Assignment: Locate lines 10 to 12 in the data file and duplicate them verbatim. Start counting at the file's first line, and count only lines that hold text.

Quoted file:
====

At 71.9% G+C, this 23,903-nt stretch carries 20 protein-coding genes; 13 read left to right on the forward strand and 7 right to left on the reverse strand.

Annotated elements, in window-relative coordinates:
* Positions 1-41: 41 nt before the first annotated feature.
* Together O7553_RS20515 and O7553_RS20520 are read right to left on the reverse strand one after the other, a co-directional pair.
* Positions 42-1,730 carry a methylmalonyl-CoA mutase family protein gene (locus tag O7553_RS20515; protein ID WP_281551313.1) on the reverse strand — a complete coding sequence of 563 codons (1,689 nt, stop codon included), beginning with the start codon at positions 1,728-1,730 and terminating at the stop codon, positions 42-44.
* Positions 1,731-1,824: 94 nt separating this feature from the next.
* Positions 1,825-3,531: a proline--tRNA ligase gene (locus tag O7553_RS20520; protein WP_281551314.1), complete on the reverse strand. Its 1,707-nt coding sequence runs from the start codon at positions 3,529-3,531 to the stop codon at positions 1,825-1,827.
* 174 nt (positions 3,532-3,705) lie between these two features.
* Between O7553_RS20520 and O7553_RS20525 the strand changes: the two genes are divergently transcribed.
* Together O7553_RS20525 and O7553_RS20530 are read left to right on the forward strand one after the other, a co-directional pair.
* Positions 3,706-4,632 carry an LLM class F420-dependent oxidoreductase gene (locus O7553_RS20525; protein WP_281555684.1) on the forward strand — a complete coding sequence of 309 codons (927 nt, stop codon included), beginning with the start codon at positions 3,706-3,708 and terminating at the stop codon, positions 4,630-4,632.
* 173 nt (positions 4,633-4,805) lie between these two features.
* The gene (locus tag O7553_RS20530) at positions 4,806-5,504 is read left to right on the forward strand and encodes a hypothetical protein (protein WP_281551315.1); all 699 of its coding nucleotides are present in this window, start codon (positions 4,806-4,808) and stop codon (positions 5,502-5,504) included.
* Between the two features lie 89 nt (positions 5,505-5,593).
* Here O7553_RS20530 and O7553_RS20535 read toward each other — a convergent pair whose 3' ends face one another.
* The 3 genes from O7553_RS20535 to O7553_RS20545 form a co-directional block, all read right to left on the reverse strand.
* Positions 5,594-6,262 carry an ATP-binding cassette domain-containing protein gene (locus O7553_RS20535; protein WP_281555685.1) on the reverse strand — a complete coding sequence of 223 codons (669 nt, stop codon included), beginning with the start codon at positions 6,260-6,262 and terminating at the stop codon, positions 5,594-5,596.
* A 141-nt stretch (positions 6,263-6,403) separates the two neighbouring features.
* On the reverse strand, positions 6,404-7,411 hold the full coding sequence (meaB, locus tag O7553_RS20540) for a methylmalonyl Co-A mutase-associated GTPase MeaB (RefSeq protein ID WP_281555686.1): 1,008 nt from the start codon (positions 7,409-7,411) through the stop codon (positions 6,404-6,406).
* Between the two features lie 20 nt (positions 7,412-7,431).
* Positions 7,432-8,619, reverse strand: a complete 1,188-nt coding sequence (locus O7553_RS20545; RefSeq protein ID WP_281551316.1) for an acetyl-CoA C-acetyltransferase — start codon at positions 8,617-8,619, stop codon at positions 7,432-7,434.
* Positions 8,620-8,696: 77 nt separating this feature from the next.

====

* Together O7553_RS20525 and O7553_RS20530 are read left to right on the forward strand one after the other, a co-directional pair.
* Positions 3,706-4,632 carry an LLM class F420-dependent oxidoreductase gene (locus O7553_RS20525; protein WP_281555684.1) on the forward strand — a complete coding sequence of 309 codons (927 nt, stop codon included), beginning with the start codon at positions 3,706-3,708 and terminating at the stop codon, positions 4,630-4,632.
* 173 nt (positions 4,633-4,805) lie between these two features.